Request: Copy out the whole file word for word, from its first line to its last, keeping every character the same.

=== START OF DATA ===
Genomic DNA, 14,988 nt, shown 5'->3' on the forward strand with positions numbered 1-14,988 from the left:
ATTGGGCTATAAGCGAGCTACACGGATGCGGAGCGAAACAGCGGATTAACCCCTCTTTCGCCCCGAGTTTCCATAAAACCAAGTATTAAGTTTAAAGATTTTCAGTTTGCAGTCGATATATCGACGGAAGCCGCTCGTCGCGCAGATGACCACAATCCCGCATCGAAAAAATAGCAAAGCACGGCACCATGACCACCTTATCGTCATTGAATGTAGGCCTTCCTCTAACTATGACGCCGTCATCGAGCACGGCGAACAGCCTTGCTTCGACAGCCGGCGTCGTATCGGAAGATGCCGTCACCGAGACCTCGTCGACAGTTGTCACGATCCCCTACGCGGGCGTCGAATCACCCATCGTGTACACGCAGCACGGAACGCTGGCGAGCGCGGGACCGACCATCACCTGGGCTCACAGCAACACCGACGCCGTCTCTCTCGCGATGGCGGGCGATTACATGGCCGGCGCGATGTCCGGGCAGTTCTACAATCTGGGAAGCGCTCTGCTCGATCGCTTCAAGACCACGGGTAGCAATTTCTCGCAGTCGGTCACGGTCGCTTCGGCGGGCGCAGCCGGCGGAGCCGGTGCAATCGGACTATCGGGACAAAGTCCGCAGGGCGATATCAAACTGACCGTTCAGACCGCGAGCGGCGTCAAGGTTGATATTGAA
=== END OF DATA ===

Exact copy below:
Genomic DNA, 14,988 nt, shown 5'->3' on the forward strand with positions numbered 1-14,988 from the left:
ATTGGGCTATAAGCGAGCTACACGGATGCGGAGCGAAACAGCGGATTAACCCCTCTTTCGCCCCGAGTTTCCATAAAACCAAGTATTAAGTTTAAAGATTTTCAGTTTGCAGTCGATATATCGACGGAAGCCGCTCGTCGCGCAGATGACCACAATCCCGCATCGAAAAAATAGCAAAGCACGGCACCATGACCACCTTATCGTCATTGAATGTAGGCCTTCCTCTAACTATGACGCCGTCATCGAGCACGGCGAACAGCCTTGCTTCGACAGCCGGCGTCGTATCGGAAGATGCCGTCACCGAGACCTCGTCGACAGTTGTCACGATCCCCTACGCGGGCGTCGAATCACCCATCGTGTACACGCAGCACGGAACGCTGGCGAGCGCGGGACCGACCATCACCTGGGCTCACAGCAACACCGACGCCGTCTCTCTCGCGATGGCGGGCGATTACATGGCCGGCGCGATGTCCGGGCAGTTCTACAATCTGGGAAGCGCTCTGCTCGATCGCTTCAAGACCACGGGTAGCAATTTCTCGCAGTCGGTCACGGTCGCTTCGGCGGGCGCAGCCGGCGGAGCCGGTGCAATCGGACTATCGGGACAAAGTCCGCAGGGCGATATCAAACTGACCGTTCAGACCGCGAGCGGCGTCAAGGTTGATATTGAA